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Utah Attorney General Sean Reyes speaks to National PAL Conference

SALT LAKE CITY (May 20, 2015) — Utah Attorney General Sean Reyes reminisced about the importance of youth athletics, specifically boxing, to a large crowd attending the 71st Annual National Police Athletic/Activities League (PAL) Training Conference in Salt Lake City. The conference is being hosted by the South Salt Lake (SSL) PAL at Salt Lake City’s Little America May 17-22, 2015.

Reyes also shared memories of his recently passed mother, Annette Reyes, a former Los Angeles area high school principal who chose to work with at-risk kids in an alternative high school where she felt like impacting even one life was worth the difficulty of working among gangs, drugs and guns. Reyes likened the work of volunteer PAL directors (peace officers and civilian alike) to the public service his mother rendered, encouraging attendees to keep loving, protecting, providing stability, structure and a vision of the future to the youth they mentor in neighborhoods around the nation.

“When I was young, sports such as boxing had a big influence on my life. Boxing not only trained me physically but also gave me confidence. It taught me discipline, hard work, overcoming failure and pushing myself to do hard things. My dad loved boxing and trained me before I joined a club. It was programs like PAL that helped give me a strong foundation for the future.”

PAL is a national organization that works to prevent juvenile crime by building relationships between police and youth through recreational activities. The National PAL Training Conference began Sunday, May 17 and concludes Thursday, May 21. The conference provides classes for PAL chapters to learn skills to work with children and young adults and to discuss a number of topics, including bullying, crime prevention, youth relations and social media.

“As Utah’s Attorney General, I have deep gratitude for South Salt Lake PAL and the many other dedicated members of local and national PAL chapters for offering such positive outlets for our youth, particularly those in communities where there may be fewer positive role models available,” said AG Reyes. “PAL is an example of the many ways law enforcement contributes to the communities they protect. It is also a tremendous model of how law enforcement can interact in a peaceful, positive and meaningful way while teaching at risk youth there are ways to succeed within the limits of the law.”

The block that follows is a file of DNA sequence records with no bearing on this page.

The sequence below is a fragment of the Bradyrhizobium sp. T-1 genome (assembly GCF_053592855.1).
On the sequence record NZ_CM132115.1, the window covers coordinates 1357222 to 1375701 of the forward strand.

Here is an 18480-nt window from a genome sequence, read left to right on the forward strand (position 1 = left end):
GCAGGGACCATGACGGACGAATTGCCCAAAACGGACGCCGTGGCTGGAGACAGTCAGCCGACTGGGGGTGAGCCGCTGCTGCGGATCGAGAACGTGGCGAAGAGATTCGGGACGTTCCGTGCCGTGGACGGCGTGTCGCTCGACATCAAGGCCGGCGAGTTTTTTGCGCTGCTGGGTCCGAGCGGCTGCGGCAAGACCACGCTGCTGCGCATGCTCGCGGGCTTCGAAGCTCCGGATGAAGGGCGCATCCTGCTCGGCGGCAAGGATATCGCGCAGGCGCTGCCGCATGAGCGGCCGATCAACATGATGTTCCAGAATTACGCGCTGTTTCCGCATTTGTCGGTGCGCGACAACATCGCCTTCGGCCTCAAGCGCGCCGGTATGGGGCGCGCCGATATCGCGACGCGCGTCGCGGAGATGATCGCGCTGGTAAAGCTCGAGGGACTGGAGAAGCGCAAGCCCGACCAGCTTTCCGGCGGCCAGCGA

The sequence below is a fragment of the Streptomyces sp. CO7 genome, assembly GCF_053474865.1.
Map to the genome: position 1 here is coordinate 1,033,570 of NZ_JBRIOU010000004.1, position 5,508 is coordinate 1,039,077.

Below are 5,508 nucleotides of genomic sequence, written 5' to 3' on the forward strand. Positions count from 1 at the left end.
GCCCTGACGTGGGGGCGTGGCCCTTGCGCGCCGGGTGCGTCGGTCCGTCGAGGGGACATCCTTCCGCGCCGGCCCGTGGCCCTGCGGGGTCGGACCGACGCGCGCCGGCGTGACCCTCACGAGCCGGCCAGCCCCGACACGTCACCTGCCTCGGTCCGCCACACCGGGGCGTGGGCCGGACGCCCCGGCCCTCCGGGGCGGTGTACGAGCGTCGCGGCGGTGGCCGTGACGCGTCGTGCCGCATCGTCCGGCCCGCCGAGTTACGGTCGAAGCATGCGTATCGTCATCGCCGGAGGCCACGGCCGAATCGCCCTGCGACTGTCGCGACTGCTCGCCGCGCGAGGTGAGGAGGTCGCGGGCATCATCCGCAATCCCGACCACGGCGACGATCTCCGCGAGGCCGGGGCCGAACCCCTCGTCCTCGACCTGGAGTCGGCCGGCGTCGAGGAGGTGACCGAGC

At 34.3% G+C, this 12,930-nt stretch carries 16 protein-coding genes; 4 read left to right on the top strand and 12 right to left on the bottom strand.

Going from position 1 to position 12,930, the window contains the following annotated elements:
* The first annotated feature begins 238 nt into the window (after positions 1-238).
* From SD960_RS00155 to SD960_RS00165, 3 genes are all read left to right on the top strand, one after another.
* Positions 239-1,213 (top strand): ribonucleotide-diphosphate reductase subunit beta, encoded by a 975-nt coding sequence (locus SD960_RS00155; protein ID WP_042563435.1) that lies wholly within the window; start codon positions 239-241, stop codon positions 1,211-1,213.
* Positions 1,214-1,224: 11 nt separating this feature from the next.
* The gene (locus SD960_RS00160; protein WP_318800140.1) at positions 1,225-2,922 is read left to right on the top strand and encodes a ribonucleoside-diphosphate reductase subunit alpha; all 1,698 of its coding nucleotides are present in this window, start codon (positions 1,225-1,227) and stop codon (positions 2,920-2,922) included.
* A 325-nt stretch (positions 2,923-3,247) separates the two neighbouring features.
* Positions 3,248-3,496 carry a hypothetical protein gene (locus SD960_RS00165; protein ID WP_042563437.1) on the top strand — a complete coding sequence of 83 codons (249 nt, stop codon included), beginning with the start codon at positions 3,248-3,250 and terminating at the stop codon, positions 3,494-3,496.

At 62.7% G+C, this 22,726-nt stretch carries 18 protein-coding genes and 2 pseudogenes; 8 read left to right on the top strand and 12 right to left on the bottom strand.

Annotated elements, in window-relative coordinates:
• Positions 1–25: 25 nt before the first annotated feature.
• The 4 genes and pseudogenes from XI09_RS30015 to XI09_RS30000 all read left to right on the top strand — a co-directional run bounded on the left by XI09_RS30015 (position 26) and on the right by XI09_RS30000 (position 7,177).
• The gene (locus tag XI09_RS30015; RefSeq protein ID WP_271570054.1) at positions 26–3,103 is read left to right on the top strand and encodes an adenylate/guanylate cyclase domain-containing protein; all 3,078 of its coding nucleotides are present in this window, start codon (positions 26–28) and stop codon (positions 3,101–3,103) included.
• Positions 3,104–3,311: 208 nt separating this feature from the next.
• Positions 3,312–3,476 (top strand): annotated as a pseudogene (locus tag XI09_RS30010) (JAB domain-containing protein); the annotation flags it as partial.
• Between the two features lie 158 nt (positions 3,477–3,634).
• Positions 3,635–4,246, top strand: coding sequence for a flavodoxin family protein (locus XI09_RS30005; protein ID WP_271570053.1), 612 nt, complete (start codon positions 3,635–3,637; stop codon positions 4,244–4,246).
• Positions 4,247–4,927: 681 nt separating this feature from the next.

The crowd of PAL directors, administrators and board members were inspired by AG Reyes to continue their PAL efforts, “It is obvious that programs like PAL made a difference in the Attorney General’s life. He’s real. He’s genuine and inspired me to work harder,” said one attendee while another stated “it meant a lot that he would recognize our hard work. He is sensitive to issues affecting minority communities but also stands up for law enforcement.”

The South Salt Lake PAL, host chapter for this year’s conference, offers mentoring and tutoring, and fosters relationships between officers and participating youth through physical fitness courses, sports, art workshops, and community service. Members of the SSL Police Department, Fire Department, Recreation Department, and Chamber of Commerce all contribute to the local chapter. To learn more about the South Salt Lake PAL and their youth programs, visit sslpal.org.

For more information on the Utah Attorney General’s Office, visit attorneygeneral.utah.gov.

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